To the Editor,
“Sensors Help Keep the Elderly Safe, and at Home” (front page, Feb. 13) sheds light on the frustration of caring for our aging population at home and the promise of enhanced technology to monitor safety and health management.
The new technologies for the home may empower older people who are cognitively functional and can partner with the devices and the medical staff monitoring the system. But these advances, effective in assisting with long-distance care-giving for some, should not be viewed as a panacea to resolve the many problems and issues that require direct patient contact.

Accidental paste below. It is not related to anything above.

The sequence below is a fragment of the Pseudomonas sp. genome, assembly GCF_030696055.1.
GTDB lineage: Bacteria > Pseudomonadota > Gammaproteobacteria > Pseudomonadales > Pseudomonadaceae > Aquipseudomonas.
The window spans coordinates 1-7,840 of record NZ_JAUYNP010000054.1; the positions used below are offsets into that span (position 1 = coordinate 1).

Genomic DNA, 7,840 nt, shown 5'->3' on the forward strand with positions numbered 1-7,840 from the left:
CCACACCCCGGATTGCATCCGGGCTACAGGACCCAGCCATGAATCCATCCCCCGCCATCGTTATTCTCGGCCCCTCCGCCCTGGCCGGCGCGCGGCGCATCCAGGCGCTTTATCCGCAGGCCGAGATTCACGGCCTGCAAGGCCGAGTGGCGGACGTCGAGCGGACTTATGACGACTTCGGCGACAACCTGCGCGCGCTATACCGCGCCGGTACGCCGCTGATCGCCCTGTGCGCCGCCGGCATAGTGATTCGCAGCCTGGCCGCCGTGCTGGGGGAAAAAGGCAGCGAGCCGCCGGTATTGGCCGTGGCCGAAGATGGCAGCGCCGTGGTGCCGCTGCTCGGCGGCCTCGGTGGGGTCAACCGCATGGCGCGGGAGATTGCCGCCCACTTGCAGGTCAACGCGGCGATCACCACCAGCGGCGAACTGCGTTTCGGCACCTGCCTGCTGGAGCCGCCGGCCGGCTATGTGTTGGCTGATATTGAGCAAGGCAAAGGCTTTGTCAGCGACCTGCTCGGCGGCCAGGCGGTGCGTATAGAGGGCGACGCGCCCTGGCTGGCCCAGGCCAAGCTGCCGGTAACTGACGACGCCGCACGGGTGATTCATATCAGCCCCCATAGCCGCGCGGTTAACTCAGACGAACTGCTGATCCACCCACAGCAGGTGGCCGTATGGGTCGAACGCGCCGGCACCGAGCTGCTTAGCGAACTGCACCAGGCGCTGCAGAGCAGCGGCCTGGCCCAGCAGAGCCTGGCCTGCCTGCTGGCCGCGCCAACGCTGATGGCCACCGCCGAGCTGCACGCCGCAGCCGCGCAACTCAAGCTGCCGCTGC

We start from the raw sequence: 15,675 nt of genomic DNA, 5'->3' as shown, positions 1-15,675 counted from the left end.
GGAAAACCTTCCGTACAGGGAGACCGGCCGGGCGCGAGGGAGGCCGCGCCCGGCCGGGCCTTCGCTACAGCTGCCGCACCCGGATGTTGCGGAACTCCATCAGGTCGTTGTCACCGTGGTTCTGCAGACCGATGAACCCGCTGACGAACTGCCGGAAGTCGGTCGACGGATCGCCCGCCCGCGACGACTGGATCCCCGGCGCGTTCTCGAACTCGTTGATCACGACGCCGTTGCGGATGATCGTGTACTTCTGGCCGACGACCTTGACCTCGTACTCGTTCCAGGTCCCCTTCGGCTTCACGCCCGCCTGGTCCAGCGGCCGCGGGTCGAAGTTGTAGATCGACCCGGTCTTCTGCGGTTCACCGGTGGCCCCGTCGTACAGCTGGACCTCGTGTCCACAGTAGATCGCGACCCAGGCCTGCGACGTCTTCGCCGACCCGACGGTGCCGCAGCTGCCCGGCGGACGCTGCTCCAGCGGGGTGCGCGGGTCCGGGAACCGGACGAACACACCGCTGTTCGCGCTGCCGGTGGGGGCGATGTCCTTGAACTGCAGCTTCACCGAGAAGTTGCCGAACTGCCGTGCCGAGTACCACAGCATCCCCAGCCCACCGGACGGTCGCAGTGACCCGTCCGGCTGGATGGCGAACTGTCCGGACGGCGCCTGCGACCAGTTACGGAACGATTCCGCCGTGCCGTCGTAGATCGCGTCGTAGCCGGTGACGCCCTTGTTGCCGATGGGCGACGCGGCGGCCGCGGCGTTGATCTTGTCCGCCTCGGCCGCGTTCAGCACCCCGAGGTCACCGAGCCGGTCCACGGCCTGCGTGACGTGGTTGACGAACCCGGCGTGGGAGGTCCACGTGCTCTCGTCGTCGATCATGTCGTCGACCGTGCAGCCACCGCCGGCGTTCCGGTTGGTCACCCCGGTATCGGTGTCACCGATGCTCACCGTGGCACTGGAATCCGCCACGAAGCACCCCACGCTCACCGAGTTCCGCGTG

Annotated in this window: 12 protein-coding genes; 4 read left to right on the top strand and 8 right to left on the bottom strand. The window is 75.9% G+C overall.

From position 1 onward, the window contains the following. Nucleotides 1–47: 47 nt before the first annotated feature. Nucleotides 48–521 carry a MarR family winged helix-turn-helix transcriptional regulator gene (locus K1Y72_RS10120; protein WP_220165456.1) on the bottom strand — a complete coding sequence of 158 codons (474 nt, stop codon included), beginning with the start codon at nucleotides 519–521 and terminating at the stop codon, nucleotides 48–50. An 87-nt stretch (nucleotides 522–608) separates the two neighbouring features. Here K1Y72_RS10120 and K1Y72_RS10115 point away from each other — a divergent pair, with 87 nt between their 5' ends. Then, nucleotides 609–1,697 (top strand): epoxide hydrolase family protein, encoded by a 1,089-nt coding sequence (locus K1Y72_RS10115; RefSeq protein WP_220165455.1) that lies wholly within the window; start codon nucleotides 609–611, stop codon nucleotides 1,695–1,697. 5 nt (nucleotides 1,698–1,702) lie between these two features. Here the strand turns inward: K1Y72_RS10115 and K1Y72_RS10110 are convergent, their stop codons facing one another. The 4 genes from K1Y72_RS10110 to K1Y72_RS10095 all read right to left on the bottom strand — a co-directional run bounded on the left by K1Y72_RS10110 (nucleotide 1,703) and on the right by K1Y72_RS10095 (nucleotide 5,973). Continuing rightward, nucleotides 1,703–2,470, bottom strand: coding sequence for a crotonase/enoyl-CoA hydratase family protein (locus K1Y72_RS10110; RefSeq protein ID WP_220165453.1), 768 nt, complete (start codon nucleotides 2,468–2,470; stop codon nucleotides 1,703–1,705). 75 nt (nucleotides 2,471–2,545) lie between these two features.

Geriatric care managers are an excellent resource for the elderly at home to provide essential human contact, along with the professional skills to identify behavior changes and unsafe environments and to communicate information to the medical team and family. It is a disservice to the ones we care about the most to rely solely on cybercare.
New York, Feb. 13, 2009